Société de musique contemporaine du Québec | The Canadian Encyclopedia


Société de musique contemporaine du Québec

Société de musique contemporaine du Québec (SMCQ). Founded in Montreal in 1966 through the efforts of Wilfrid Pelletier (then director of the music section of the MACQ), by Jean Papineau-Couture, Maryvonne Kendergi, Serge Garant, and Hugh Davidson.

Société de musique contemporaine du Québec

Société de musique contemporaine du Québec (SMCQ). Founded in Montreal in 1966 through the efforts of Wilfrid Pelletier (then director of the music section of the MACQ), by Jean Papineau-Couture, Maryvonne Kendergi, Serge Garant, and Hugh Davidson. Jean Vallerand and Pierre Mercure also were associated with the initiation of the project. The first president of the SMCQ was Jean Papineau-Couture 1966-72. As defined in its statutes, the objective of the SMCQ is to 'disseminate and promote contemporary music, both international and Canadian.' The first concert, 15 Dec 1966 at the Salle Claude-Champagne, Montreal, included works by Boulez, Schafer, Mather, and Garant. At first exclusively subsidized by the MACQ, the society later received support from the Canada Council and the Greater Montreal Council of Arts. Established in 1968, the SMCQ Ensemble (named Groupe instrumental de Montreal until 1971) is conducted by the artistic director of the society; this post has been held by Serge Garant 1966-86 and Gilles Tremblay 1986-88, followed by Walter Boudreau in 1988. The ensemble varies in size depending on the requirements of the program, and on occasion has numbered as many as 45 musicians. It was named ensemble of the year by the Canadian Music Council in 1982. In 1990 two offshoots of the ensemble were formed, the Midi-Ensemble (eight instrumentalists) and the SMCQ Trio (flute, piano, and cello).

Each season the society has organized a series of concerts given by the SMCQ Ensemble or by guest groups and soloists. These were held 1975-87 at McGill University's Pollack Hall and starting in 1987 have been presented at various sites in Montreal. Among the numerous soloists and Canadian groups who participated in SMCQ concerts have been Louise Bessette, Lise Daoust, the Esprit Orchestra, John Hawkins, Bruno Laplante, Phyllis Mailing, Gilles Manny, Bruce Mather and Pierrette LePage, the Morency Quartet, Mary Morrison, Marie-Danielle Parent, Louis-Philippe Pelletier, Christina Petrowska, Gary Relyea, Patricia Rideout, the Tudor Singers, the Alcan String Quartet, the Molinari Quartet, Lorraine and Pauline Vaillancourt, and the York Winds. The SMCQ's guests also have included several prominent composers and their best-known interpreters, notably Luciano Berio and the soprano Cathy Berberian in 1968, Olivier Messiaen and the pianist Yvonne Loriod in 1970 and 1978, Karlheinz Stockhausen and his group in 1971, Mauricio Kagel and the Kölner Ensemble für neues Musiktheater in 1974, Earle Brown in 1976, Steve Reich and Musicians in 1983, and Pierre Boulez and the Ensemble InterContemporain in 1991. Among other noted visiting performers have been the pianists Alfons and Aloys Kontarsky in 1972 and 1979 and Claude Helffer in 1983; the Percussions de Strasbourg in 1973; the organists Xavier Darasse in 1975, Werner Jacob in 1977, and Jean-Pierre Leguay in 1981; the Groupe Instrumental de Bourges in 1979; the Kreuzberg String Quartet in 1980; the Lontano Ensemble of London in 1985; the BBC Scottish Symphony Orchestra in 1988, the Ensemble de musique nouvelles de Vilnius conducted by Sarunas Nakas in 1991, the Groupe Vocal de France in 1993, the Cuarteto Latinoamericano in 1994, the Ensemble GRAME in 1996, the Ensemble Musica Nova in 1999, and the Hilliard Ensemble in 2003.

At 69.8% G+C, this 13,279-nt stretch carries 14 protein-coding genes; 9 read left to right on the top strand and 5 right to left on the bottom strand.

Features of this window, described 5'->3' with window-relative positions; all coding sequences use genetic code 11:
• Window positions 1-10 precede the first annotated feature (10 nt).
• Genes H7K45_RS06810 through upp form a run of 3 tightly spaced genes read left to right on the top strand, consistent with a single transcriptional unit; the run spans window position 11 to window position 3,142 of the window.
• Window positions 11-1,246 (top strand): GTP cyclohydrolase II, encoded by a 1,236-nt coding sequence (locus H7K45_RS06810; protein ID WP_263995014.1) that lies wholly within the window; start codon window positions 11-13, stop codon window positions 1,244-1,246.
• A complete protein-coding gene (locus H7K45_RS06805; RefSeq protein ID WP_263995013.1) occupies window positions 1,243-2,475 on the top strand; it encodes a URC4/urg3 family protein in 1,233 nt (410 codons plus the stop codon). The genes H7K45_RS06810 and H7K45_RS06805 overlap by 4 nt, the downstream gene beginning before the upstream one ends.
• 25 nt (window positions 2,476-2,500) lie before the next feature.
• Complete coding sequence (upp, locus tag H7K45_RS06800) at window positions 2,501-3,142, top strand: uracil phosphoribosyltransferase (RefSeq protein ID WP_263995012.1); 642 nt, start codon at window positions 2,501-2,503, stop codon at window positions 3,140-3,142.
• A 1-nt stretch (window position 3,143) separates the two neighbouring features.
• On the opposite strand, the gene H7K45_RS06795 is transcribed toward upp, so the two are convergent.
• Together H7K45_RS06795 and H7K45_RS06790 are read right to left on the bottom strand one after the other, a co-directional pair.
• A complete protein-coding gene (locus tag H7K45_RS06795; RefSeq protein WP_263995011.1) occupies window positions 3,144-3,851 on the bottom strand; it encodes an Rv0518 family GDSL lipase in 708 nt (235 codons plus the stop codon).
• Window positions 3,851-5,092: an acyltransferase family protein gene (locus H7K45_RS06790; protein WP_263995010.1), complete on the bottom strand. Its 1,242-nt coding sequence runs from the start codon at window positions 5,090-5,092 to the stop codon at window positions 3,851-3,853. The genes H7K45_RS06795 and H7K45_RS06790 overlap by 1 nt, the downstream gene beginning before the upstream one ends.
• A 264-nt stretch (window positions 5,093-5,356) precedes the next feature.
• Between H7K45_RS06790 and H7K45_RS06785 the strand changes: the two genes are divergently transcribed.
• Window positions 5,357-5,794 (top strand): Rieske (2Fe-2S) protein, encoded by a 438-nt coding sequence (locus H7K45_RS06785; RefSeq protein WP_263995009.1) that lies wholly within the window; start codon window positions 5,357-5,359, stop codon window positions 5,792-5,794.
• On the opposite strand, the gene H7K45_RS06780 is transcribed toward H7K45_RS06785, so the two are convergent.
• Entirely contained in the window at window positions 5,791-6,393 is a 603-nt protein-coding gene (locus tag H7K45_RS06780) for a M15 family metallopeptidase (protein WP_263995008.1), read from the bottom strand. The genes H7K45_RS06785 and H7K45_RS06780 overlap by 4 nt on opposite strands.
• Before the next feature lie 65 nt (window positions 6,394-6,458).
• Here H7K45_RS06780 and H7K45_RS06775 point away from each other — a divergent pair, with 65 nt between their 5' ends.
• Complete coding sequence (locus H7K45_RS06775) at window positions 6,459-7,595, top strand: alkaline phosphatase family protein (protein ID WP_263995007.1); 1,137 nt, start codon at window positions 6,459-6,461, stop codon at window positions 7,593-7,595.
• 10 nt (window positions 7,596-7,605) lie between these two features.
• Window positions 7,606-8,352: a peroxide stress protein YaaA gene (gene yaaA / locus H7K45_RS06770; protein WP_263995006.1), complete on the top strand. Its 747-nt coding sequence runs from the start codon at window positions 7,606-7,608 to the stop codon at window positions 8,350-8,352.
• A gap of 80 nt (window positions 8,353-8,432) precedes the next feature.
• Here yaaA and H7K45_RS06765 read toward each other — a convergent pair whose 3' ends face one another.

The SMCQ Ensemble has appeared in Canadian cities, including Toronto and Vancouver, and at the 9th International Festival of Contemporary Art at Royan in 1972, the 5th biennial festival 'Reconnaissance des musiques modernes' in Brussels in 1973, the US bicentennial festival in Washington in 1975, and the ISCM World Music Days in Boston in 1976, the last-named followed by a Canadian tour in collaboration with NMC. The ensemble gave concerts in England, France, Germany, and Belgium in the autumn of 1977 as part of the Musicanada and CAPAC-sponsored Rendezvous with Canada series. In 1983 it made its first Quebec tour, visiting Rimouski, Chicoutimi, Quebec City, Trois-Rivières, and Joliette. In 1987 when it participated at the New Music America Festival in Philadelphia, the critic Andrew Stiller wrote that 'for the big performance at the Port of History Museum, the chief attraction was the Contemporary Music Society of Quebec, a veritable chamber orchestra of great accomplishment. It alone among the ensembles I have heard so far in this festival can match the sheer technical pizazz of Philadelphia's mainstream classical organizations' (Philadelphia Inquirer, 7 Oct 1987). In 1988 it toured five Canadian cities with the Esprit Orchestra, followed by a European tour in France, Belgium, Germany, and the Netherlands.

In 1995 the Ensemble SMCQ performed at Toronto's Music Gallery and Vancouver's East Cultural Centre, and in 1999, it participated as guest of honour in two prestigious French new music festivals: Présences (Radio-France) and Agora (IRCAM). The SMCQ has collaborated with several arts organizations in the fields of dance (working with O Vertigo to mount Steve Reich's Drumming) and opera (working with Chants Libres to produce José Evangelista's Manuscrit trouvé à Saragosse and with l'Opéra de Montréal to mount Britten's The Rape of Lucretia). It has also worked with traditional concert ensembles such as the Orchestre Symphonique de Montréal, the Nouvel Ensemble Moderne, the Theatre la Chapelle, the Molinari Quartet, and the Orchestre symphonique de Québec.